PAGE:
adBlockCheck

I Have A Thing For Asia

Top Headlines

Recent News

Superfoods: Myth Vs. Fact

Though the media often heralds certain foods as cancer-fighting or immune-building, many of these claims don’t hold up to scientific scrutiny. The Onion separates the myths from the facts regarding so-called superfoods

Cannon Overshoots Tim Kaine Across Wells Fargo Center

PHILADELPHIA—Noting that the vice presidential nominee had been launched nearly 100 feet into the air during his entrance into the Democratic National Convention Wednesday night, sources reported that the cannon at the back of the Wells Fargo Center had accidentally overshot Tim Kaine across the arena, sending him crashing to the stage several dozen feet beyond the erected safety net.

Wow, Dad Really Went From Zero To 60 With Woodworking This Summer

PAGE, AZ—Expressing their astonishment as they once again heard the sound of their father using his circular saw in the garage despite his seemingly complete lack of interest in the craft prior to last month, the children of area man Sam Morgan, 52, confirmed Tuesday that, wow, their dad had really gone from zero to 60 with woodworking this summer.

Who Is Tim Kaine?

Virginia senator Tim Kaine will be Hillary Clinton’s running mate on the Democratic Party ticket in the 2016 presidential election. Here’s what you need to know about Kaine
End Of Section
  • More News
Up Next

I Have A Thing For Asia

Man, if I had to name one continent that really just does it for me, there's no question which one I'd pick: Asia. It just drives me wild. I know that a lot of my friends still don't get it, and I've gotten my share of glares from ex-girlfriends, but you know what? It's their loss. They're more than welcome to their Europes and North Americas. That just leaves more Asia for me.

It began in high school, when I was first exposed to different landforms. It was then that I realized my deep attraction to the remote, demure, but utterly entrancing continent of Asia. In college, I double-majored in geography and earth science, but only so I could get closer to Asia. Senior year, I had the privilege to study in Tokyo, and let me tell you—once you get a taste of the Asian continent, you can never go back. And I keep coming back for more, whether it's South Korea, Hong Kong, or Thailand.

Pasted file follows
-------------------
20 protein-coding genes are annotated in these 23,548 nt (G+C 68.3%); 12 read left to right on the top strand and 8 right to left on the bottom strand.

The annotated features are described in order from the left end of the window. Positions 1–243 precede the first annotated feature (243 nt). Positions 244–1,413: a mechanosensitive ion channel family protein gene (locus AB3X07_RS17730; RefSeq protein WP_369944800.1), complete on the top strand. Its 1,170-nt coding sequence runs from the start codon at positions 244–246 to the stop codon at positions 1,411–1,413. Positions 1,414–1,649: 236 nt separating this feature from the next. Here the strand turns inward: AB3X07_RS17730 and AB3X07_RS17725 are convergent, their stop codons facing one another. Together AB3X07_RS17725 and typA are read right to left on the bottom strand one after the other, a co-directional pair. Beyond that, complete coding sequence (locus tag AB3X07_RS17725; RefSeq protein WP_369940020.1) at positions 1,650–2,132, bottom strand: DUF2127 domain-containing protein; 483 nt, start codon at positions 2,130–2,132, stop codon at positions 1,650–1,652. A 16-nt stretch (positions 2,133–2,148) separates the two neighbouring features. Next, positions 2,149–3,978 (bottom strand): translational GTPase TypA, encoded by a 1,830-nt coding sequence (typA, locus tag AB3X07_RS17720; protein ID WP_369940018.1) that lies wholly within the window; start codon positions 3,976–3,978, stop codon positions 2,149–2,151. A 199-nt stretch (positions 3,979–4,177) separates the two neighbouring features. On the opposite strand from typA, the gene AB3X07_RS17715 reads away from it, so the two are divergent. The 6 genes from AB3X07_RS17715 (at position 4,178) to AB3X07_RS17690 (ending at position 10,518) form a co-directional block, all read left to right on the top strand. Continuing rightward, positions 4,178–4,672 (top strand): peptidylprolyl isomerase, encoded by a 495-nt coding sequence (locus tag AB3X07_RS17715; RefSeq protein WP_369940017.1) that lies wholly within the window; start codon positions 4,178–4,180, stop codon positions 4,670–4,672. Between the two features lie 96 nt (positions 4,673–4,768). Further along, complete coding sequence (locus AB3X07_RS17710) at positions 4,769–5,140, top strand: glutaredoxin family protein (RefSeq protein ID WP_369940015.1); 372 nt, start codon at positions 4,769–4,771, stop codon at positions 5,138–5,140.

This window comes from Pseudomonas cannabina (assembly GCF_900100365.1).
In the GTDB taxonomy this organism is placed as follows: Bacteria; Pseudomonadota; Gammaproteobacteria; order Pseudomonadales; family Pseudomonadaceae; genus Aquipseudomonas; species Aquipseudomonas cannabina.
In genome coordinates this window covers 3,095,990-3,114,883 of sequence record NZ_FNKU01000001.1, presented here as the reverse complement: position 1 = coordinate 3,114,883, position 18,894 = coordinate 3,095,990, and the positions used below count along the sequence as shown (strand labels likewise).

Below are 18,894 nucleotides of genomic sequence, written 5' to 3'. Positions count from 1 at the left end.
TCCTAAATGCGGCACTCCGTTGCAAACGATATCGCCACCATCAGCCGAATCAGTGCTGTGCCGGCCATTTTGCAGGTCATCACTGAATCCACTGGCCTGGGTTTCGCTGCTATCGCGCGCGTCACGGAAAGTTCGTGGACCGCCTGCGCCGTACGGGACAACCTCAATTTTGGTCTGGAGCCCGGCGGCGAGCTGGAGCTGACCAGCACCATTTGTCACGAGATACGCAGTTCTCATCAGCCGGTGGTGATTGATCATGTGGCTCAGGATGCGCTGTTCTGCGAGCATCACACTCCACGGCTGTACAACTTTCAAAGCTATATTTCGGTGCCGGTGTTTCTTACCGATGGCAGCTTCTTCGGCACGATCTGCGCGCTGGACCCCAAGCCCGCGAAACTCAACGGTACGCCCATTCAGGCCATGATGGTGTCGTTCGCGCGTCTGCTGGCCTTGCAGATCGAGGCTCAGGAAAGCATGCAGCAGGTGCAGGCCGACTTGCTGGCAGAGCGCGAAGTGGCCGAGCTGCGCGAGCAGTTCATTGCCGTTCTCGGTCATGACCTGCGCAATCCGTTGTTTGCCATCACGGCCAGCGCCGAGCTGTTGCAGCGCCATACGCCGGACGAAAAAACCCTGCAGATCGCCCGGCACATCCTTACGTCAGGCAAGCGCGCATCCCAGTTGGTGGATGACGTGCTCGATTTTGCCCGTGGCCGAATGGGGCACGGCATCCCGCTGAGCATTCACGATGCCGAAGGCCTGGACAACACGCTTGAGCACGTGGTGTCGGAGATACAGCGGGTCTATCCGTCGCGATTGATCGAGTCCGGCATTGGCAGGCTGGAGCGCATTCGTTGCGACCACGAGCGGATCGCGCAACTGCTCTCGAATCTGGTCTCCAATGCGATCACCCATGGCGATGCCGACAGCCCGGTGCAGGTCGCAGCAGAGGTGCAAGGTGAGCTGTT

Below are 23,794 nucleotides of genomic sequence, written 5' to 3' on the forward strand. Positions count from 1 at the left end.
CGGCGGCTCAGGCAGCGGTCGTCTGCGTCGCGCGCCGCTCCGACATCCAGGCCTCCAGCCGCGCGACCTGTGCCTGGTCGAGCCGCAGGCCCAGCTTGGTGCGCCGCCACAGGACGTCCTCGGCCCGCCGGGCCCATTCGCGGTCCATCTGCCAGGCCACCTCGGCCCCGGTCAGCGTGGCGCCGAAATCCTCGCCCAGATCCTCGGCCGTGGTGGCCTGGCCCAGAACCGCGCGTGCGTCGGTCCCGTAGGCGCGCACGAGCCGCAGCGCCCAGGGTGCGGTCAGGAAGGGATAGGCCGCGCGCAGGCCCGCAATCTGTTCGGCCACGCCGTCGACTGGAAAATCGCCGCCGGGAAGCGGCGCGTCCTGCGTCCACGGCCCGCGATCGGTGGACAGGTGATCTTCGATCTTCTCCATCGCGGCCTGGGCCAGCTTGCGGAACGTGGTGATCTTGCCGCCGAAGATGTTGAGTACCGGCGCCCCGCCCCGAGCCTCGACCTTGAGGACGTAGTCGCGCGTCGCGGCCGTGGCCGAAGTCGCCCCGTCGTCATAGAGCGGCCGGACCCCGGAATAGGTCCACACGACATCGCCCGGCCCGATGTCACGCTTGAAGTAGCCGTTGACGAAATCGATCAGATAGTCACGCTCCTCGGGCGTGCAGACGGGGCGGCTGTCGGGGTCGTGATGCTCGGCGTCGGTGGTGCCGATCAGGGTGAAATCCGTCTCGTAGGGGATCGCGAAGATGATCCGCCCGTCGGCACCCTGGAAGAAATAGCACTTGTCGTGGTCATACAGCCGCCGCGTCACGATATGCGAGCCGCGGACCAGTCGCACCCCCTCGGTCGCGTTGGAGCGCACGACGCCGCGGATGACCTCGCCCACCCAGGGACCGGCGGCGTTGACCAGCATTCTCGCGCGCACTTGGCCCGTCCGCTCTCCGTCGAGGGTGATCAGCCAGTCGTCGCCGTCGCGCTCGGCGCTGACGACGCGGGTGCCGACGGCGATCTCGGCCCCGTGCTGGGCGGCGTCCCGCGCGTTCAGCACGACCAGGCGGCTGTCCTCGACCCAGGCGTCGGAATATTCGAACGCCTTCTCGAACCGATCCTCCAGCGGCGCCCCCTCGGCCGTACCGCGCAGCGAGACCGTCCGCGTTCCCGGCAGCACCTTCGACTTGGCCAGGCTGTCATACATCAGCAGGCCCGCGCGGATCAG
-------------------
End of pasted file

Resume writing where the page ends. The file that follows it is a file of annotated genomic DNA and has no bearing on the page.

Especially Thailand.

Sure, I've felt like an outsider more than once in my life. It seemed all my geography friends would talk about was the sultry and sometimes fiery terrain of Italy, or the ample coastlines of Brazil, or the pale blond wheat fields of Germany, or the cool, stark beauty of Norway's fjords. But I always found these to be rather vulgar and overdone, like they were thrusting themselves at me. You hear a lot about the openness of Eastern Europe, but I've never seen a map of it without the pockmarked, aging topography. No thanks. And North America? Forget it. My stomach turns just thinking about those shallow lakes and massive mountains.

Exotic and otherworldly, Asia always has me in its grip. Parts of it seem fragile and delicate, yet it's overwhelmingly powerful, lithe, and tender. The fine landscapes, deep, mysterious, yellow-tinted rivers you're never quite sure where they will lead, quiet, calm plateaus, smooth valleys that fold epicanthally into one another, pert peaks—it's all there. I could have explored every inch of that continent and there would always be another petite, fresh-looking valley around the corner. It was just too much. Even the youthful charms of Thailand are too tempting to pass up—wrong, yet so very right at the same time.

See, with Asia, you get a tantalizing mystery. Just when you think you've penetrated it, up out of nowhere comes a thick bamboo rain forest, or the Himalayas. When I look at Japan, I can't help but think, "Now that's a land mass." It's spare and tightly formed, but with just the right amount of curves. It's simply sublime.

Some people complain that with all the earthquake activity, Asia's too demanding, unpredictable, even shrewish at times. But I think that's nothing more than a stereotype at worst, a lovable quirk at best.

After years of travels, I'm now back home in my apartment near Chinatown, but already I'm longing for more, and I suspect it shows. My friends have called me on my tendency to e-mail them pictures of the light-brown soil of Laos and the small but perfectly formed hills in the southern edge of China, and my blog's hosting service forced me, after some complaints, to take down my latest post about reintroducing the pink dolphin into the Three Gorges region.

It's amazing how people take such personal offense with my passion. But, I cannot change. I like what I like.

My friend Mark, a fellow I met in Hanoi who's also into Asia, claims that he once navigated two Asian countries in the same night, but I'm not sure I believe him. I think he knew that was my ultimate fantasy and was just trying to get me riled up. He knows that I was too nervous in the countries I was visiting. But beyond that, I have too much respect for them to explore them through and through on the first trip, you know?

Sign up For The Onion's Newsletter

Give your spam filter something to do.

X Close